Okay, it’s not good for you. I know it! Beanie Weenies.
Here’s the recipe. Cut a package of hot dogs like coins.
Throw in pan and turn up the gas flame.
Open can of beans
and pour over sizzling “meat”.
Simmer and serve.
Buttered toast on the side optional.
Yep, it’s dark outside, every day getting shorter and shorter and the winter looms. (actually today felt like Spring so let me think of a different excuse)
It’s easy. You have it in the house and don’t have to go to the store.
And you have a taste for something simple that isn’t good for you. It’s on your mind.
My friend said you can go through a lot, getting to what you wanted in the first place.
Make it, eat it, be aware it isn’t a healthy choice.
My vegan, veg, Paleo, Primal, non-processed food, gourmet bloggers, and real- food conscious friends and family will have to avert their eyes today.
I think it is the lighting from the range hood that gives it the unreal color cast. I hope.
For those followers who celebrate traditional Thanksgiving this Thursday……which is your preference?
Fresh, Frozen or Veg?
Sunday afternoon at the car show in Columbus, Ohio-
my son Mark saw this sign, photographed it and sent it to me on the phone.
I’ve not seen a sign like this before, so maybe it is new to you, too!
Katz’s Deli in the Lower East Side of Manhattan.
My sister took me there for lunch on Thursday. We shared a hot pastrami on rye with both fresh and pickled pickles. I’d never been to Katz’s before but would definitely go again. Everyone gets a ticket upon entering. You have to show it when you leave and pay, even if it is blank like mine was as Mary treated.
I sat at the table while she got in line for the carver to carve the meat. I can tell you the sandwich was delicious. as were the accompanying pickles.
A huge menu and lots more to order but half a sandwich was plenty. A nice woman let me photograph her matzoh ball but I didn’t think the photo looked good enough to post.
Before we went, Mary answered my query by googling and finding the chow hound telling the difference between pastrami and corned beef.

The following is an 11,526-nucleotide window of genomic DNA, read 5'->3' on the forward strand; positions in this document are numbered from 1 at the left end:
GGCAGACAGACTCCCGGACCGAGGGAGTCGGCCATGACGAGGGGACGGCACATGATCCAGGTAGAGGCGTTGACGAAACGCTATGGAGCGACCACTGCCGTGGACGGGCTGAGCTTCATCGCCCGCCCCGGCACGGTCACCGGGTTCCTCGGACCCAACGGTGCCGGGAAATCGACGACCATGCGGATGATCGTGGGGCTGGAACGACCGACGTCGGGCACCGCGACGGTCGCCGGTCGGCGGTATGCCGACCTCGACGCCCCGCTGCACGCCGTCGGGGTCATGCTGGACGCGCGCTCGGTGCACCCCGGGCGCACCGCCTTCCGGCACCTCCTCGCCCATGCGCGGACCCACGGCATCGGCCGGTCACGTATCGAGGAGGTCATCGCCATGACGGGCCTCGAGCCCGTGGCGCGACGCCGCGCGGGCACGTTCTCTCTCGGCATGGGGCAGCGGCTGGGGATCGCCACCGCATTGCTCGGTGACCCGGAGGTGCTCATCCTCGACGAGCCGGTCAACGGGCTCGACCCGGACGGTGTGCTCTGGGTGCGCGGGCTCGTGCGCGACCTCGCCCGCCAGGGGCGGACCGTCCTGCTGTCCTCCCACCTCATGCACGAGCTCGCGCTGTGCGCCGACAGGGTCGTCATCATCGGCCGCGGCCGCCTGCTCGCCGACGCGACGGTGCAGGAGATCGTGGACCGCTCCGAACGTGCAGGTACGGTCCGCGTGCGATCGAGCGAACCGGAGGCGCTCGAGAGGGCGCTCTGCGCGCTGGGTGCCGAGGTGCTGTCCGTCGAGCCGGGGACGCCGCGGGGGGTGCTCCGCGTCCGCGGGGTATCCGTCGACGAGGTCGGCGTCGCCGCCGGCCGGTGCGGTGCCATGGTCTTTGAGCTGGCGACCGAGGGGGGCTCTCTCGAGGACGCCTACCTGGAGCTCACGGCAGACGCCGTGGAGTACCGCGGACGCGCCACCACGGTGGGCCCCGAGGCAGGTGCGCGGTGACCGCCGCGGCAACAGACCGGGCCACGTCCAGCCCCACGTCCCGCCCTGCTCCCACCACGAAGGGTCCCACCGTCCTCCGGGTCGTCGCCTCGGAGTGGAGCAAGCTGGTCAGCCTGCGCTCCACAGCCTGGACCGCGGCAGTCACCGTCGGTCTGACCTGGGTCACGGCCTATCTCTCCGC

While we were there she pointed out the sawdust on the floor. Lots of celebrities photos and neon beer signs from floor to ceiling.
I’d heard of the slogan- Send a Salami to Your Boy in the Army but didn’t remember the song which is also my sister’s reference. Thanks Mary.
A popular spot for lunch. Fellow diners at the deli.
Hot Pastrami on Fresh Rye as photographed by my iPhone.
Two kinds of pickles. both delicious, iPhone shot again.
You can order a six foot sandwich to go for $275
(Took this with the Canon 5D 50/ 1.2L lens, no flash)
Packing up the six footer in a special box. Plenty of muster and mayo went with it.
Send a Salami to Your Boy in the Army
Food eating contests aren’t really my thing- in fact, I don’t understand the urge to prepare and practice for such an event! Or what one might feel like afterwards.
But today when my sister pointed out this sign, I tried to fathom what the numbers meant. And the countdown ’til July 4th is visible on this sign.
My sister found a stat on a guy who in 1972 ate 19 and in 2012 the guy ate 68! That’s quite an increase in consumption.
Did I mention that this effort takes place in TEN MINUTES time??? I don’t even want to witness this contest in person but I find it amazing that it exists.
You don’t just show up. You have to qualify. Joey Chestnut has been winning since 2007 but competition is nipping at his heels.
There’s a female champion, Sonya Thomas.
A little controversy- this guy’s photo was removed from the sign in 2011 and last year Takeru Kobayashi wasn’t allowed to compete and ate hot dogs on the rooftop in Manhattan? Check out his other food competitions if you wish- includes cow brains and Twinkies but not eaten simultaneously, different contests at this link. My sister said when he is not competing he eats cabbage and fasts. Good plan.
He pioneered the Solomon Method- break in half and eat both halves at once then eat the bun. (or something like that)
You can jump and down while you eat them. Or sway side to side.
Mary found the sign AFTER we had each consumed one hot dog with sauerkraut and mustard. I was reminiscing about visiting Nathan’s on Coney Island with my 3 kids in November 1991. When we were there at Thanksgiving the place was deserted.
And if hot dogs aren’t for you there are the frog legs….
(note the calories listed on each menu item)
My colleague brought me a dozen fresh eggs from her chickens. Thanks S.
I loved how each egg had a date written on the end. I made an omelet this Saturday morning with some Cabot Creamery Extra Sharp White Cheddar. Maybe a tad too much butter. Couldn’t cook and photograph with the cell phone simultaneously. I was told you want “sound” when the eggs hit the pan.
I know the chickens are well cared for and eat organic feed. Fresh eggs make the best omelet. It was delicious. If I were a true photographer I would have made a neater looking one and photographed it again but no one else around to eat the wrinkled one. I went on Google images to see how my omelet fares by comparison and I think it is fine. These eggs are too precious to waste.